Sewing a Ready to Wear Look Hem on Knits (with a regular sewing machine)

20150329_124154My husband had some long sleeved t-shirts that he took back to the store to trade for short-sleeved versions.  However, there was one long-sleeved t-shirt left in a beautiful shade of blue that he couldn’t find in a short-sleeve version.  You know what’s coming next right?

“Honey, can you make this a short-sleeved t-shirt?” hubby asked.  Sure, I thought, I’ll just whip out my cover stitch machine – NOT!  I do not own a cover stitch machine and iI’s been AGES since last sewed on knit fabrics…but not with my 3160QDC.  Unlike my 6600, this sweet little machine will tackle knit fabrics without puckering – provided you set the machine correctly.

Here’s what I did:

Stretch (blue tip) needle in size 75/11 or 80/12
Straight stitch with stitch length of 3.5, center needle position
Walking foot

Mettler Metrosene thread
Foot pressure adjusted to 4 (or 2 if you only have 3 settings)

Turned up a 1″ hem on the sleeve.  I didn’t have a twin stretch needle handy, so I sewed the right side first using the “10” mark on my needle plate as the guide.  To sew, the second row of stitching, I let the previous row of stitching ride just on the inside edge of the right toe of the walking foot.  I trimmed any excess fabric with my applique scissors. Worked like a charm!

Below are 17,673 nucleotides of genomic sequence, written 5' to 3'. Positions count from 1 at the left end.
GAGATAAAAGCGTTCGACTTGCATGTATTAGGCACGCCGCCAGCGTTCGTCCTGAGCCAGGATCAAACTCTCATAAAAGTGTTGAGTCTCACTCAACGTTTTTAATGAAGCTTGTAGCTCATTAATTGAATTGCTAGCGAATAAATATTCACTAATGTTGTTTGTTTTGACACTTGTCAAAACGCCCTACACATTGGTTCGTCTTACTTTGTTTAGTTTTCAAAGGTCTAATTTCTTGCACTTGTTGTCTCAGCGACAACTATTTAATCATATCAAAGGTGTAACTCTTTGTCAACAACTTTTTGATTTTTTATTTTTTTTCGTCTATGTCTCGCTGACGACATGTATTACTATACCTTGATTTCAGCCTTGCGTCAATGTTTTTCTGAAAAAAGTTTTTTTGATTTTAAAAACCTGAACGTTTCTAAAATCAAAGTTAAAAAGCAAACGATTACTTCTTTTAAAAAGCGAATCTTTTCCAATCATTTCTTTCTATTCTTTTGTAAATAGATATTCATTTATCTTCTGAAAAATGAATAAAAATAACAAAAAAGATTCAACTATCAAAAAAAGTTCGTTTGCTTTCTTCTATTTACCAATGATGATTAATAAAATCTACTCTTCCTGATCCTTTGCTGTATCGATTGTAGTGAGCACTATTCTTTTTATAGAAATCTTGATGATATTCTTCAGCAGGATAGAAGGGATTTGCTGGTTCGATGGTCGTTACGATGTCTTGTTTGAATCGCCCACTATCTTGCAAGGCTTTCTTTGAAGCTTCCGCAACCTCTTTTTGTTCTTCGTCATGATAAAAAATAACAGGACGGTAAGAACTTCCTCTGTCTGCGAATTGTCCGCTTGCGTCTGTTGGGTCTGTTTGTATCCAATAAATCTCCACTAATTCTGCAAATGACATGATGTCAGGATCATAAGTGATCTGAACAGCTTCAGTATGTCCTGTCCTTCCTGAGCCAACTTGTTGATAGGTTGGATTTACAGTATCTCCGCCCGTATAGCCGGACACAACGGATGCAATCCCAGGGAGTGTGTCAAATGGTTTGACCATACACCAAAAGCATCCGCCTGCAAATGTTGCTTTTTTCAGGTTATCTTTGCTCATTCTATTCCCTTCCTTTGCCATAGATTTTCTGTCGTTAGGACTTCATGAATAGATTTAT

Here you see the newly hemmed sleeve on the left compared with the factory sewn bottom of the t-shirt.  Not too shabby, huh?  I think my stitching looks much neater than the factory sewn hem.  Don’t you?  To make the distance between the lines of stitching truly mimic the RTW hem, I could have moved the needle to the left just a little bit to make the distance wider between the rows of stitching.   Something to keep in mind for the future…but I’m pleased with how it turned out. 20150329_124434